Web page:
Trail: Appalachian Trail, from Guyot Shelter to somewhere past Zealand Falls Hut, New Hampshire
Distance: 7.3 miles
Date Hiked: September 15, 2016
Today dawned clear and crisp, a perfect day for ups and downs in the White Mountains.
I basked in the sun for a few minutes this morning after I collected water from the spring at Guyot Shelter. I still wore ALL my clothes on after my brush with hypothermia last night. And even though we skipped dinner, I still had to force myself to eat my ration of breakfast.
I just wasn't hungry, even for my special Blueberry Coconut Cream freezer bag yum.
Mt. Guyot transformed from Mr. Hyde to Dr. Jekyll overnight. When we crossed yesterday it was all I could do to stay upright in the 70 mph winds. And the view was exactly what you’d expect from inside a cloud.
White. But not fluffy like you'd think.
Today, what we got instead was skies parting and angels singing.
Stick Boy under the Ladder
Not much climbing today. It was a day of steep descents.
Which meant anyone coming toward us was having a day of sweaty climbs.
At one point we got to a ladder where we had to find an alternate way down for Rico. Ralph and Rico wound up perched on the side of a pseudo-cliff and I was at the top of the ladder when an overweight twenty-something guy huffed and puffed up with an older, fitter guy.
I think the older guy was trying to get the younger guy interested in the great outdoors.
But it didn't appear to be working.
The young guy had a fancy pair of trekking poles which unfurled like tent poles, snapping into place in a second then folding up to the size of a box of Little Debbie's.
He stood at the bottom of the beefy White Mountain ladder, snapping and unsnapping his trekking poles a half dozen times, vacillating. Ralph held Rico on the side of the granite slab that was slick with rain and tilted down like a water park slide.
Fold up. Snap open. Fold up. Snap open. Fold up. Adjust waist band on pack. Snap open. Take a sip of water from the Camelback. On it went for several minutes.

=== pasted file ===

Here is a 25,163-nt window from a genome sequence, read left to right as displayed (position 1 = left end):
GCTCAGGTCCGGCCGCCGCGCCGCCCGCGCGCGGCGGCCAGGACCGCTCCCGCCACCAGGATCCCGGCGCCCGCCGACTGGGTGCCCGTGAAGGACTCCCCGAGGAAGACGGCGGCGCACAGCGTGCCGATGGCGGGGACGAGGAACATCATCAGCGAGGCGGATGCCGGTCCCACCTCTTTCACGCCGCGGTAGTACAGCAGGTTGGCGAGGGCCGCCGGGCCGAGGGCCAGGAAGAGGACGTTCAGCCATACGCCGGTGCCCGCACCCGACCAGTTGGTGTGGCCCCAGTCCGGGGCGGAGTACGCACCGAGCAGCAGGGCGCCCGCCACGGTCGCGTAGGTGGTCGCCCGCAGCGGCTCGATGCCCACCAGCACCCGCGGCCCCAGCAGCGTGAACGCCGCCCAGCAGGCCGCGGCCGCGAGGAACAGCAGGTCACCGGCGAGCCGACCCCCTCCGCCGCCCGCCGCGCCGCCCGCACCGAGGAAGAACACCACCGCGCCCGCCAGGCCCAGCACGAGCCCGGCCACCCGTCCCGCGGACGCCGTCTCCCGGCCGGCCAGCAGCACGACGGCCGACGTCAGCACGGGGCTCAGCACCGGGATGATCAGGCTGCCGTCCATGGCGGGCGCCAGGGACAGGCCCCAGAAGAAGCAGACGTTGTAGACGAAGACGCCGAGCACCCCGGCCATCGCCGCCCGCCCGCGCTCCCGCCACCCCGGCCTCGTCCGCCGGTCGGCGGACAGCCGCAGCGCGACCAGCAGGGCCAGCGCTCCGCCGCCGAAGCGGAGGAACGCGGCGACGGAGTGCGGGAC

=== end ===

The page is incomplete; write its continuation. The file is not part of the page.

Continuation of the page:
Dude was totally oblivious to us, who were waiting less patiently by the second.
I gave up and moved down the ladder.
Which should have spurred him to action.
More folding and unfolding of the sticks ensued and the oblivious fellow earned his trail name: Stick Boy, even as his companion shot apologetic glances our way.
Finally he huffed up the ladder and out of sight, not once acknowledging or even noticing us.
Did Not Expect That
We hiked on to a real treat at Zealand Falls Hut. Cornbread!!
The croo (that's how they spell it here) had platters of cornbread for sale. Ralph surprised me with a serving, which tasted like heaven and was doubly special enjoyed next to the beautiful Zealand Falls.
I went back for three more pieces (one for Rico, too).
Then three more.
Hello, Hiker Hunger! I've been expecting you.
We finally pushed on down the mountain to the level Ethan Pond Trail where camp sites were in short supply.
We broke all the rules when we set up camp that night. We pitched the tent right on the trail which crossed a talus field, detritus from the Whitewall Mountain cliffs looming over our heads. It was too good to pass up, though, with views up and down the gorge and a night lit up by an almost-full moon.
I got up in the night and sat on the rocks and bathed in the light of the moon and the stillness of the wilderness. The only sound was the river rolling over stones way down in the gorge below.
Beautiful end to a beautiful day with views, laughs and cornbread. Oh my!